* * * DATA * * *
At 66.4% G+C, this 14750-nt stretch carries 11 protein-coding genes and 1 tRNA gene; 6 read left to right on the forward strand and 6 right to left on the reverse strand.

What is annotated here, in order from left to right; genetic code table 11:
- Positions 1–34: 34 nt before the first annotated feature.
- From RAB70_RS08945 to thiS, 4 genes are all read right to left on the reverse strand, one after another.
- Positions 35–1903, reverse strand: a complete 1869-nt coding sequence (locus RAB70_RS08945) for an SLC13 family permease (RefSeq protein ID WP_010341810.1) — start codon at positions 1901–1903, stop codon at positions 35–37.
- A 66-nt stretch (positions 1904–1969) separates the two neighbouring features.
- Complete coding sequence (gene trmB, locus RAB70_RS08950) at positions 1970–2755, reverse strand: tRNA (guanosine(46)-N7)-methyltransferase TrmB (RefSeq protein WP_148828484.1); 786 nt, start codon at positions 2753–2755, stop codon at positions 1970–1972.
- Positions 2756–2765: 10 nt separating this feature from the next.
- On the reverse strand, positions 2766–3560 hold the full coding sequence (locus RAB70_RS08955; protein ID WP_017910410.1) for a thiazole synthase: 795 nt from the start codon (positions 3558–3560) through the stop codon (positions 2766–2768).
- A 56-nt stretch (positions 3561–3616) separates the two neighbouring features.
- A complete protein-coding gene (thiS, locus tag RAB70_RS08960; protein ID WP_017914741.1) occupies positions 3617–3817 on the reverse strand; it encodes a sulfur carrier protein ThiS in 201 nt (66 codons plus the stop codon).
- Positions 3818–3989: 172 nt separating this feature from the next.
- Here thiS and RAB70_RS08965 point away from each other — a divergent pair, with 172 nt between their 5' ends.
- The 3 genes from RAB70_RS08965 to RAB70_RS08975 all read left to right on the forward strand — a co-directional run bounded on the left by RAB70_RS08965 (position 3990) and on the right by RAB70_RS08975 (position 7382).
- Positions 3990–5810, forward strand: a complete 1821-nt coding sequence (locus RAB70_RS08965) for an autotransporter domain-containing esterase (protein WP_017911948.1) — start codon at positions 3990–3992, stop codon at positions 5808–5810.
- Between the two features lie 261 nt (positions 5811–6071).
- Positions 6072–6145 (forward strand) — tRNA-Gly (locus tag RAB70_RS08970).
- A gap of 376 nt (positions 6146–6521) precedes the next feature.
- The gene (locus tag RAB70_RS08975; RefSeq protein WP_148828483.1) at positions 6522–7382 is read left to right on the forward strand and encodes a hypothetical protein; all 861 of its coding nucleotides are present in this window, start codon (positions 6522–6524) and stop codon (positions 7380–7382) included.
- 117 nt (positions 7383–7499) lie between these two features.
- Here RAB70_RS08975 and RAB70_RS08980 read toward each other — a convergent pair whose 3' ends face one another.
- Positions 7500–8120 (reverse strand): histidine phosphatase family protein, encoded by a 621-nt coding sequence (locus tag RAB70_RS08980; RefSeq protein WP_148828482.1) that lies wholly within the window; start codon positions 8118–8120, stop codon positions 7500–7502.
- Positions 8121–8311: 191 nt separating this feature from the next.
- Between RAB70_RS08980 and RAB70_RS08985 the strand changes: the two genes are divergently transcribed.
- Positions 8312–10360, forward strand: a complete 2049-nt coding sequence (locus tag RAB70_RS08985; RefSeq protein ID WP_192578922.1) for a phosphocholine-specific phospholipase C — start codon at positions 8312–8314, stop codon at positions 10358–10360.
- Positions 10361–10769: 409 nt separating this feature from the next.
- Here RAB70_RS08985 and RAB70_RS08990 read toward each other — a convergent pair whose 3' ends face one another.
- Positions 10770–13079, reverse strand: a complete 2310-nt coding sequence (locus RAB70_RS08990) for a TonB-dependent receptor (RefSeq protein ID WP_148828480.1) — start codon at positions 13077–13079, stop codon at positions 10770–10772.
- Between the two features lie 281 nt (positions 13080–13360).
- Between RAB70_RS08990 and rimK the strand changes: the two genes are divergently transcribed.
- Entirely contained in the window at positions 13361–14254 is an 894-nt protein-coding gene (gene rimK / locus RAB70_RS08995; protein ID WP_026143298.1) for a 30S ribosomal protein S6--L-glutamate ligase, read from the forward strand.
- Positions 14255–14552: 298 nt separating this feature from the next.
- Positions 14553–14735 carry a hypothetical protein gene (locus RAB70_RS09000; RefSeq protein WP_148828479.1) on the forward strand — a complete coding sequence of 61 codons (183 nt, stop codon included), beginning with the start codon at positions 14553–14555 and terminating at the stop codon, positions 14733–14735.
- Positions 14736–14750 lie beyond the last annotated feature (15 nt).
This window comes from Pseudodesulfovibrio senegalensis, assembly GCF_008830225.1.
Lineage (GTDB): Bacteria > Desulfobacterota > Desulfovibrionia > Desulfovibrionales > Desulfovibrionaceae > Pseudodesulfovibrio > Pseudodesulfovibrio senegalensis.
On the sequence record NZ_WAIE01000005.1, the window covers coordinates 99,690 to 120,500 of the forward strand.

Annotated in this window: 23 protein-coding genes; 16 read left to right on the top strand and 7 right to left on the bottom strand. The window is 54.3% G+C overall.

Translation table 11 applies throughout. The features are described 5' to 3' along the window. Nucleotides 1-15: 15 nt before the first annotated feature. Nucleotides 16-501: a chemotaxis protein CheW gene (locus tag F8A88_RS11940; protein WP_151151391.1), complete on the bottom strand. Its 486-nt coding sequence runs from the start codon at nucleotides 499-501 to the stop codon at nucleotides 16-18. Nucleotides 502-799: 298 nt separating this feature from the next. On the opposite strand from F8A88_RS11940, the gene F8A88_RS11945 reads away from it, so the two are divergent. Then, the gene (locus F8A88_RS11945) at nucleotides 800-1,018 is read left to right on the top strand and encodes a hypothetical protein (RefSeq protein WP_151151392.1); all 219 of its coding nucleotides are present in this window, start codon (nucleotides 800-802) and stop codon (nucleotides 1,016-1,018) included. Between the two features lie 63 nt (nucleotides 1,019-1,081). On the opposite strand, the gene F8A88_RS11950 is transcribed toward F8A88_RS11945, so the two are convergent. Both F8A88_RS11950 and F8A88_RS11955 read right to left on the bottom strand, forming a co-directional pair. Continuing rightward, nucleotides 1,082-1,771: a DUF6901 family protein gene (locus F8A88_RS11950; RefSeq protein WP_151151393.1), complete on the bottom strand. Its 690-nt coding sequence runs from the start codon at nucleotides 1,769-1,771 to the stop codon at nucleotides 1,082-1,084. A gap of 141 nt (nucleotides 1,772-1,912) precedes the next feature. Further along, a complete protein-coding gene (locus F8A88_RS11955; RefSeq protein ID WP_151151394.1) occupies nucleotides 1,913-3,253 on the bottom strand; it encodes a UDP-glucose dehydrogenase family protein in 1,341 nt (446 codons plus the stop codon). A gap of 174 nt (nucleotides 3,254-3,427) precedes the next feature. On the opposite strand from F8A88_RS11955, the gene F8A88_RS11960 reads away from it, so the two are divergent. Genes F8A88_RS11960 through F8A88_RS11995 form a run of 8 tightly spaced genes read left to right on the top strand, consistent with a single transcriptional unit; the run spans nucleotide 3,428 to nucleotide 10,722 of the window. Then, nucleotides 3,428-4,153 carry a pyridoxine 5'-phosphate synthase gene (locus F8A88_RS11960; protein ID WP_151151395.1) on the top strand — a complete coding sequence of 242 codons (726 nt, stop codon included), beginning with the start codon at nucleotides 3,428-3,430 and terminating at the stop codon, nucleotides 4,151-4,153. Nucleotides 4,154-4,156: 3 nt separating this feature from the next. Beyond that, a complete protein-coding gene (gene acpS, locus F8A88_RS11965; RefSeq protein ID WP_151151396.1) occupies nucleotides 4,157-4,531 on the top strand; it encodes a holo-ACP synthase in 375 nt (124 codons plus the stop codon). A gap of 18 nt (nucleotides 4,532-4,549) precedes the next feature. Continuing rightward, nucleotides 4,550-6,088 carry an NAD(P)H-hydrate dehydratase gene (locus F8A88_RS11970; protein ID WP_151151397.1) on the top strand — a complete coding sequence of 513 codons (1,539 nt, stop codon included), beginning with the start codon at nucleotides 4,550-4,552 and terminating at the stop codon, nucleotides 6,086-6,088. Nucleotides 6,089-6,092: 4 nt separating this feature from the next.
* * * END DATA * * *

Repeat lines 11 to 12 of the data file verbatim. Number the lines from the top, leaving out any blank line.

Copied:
- A complete protein-coding gene (thiS, locus tag RAB70_RS08960; protein ID WP_017914741.1) occupies positions 3617–3817 on the reverse strand; it encodes a sulfur carrier protein ThiS in 201 nt (66 codons plus the stop codon).
- Positions 3818–3989: 172 nt separating this feature from the next.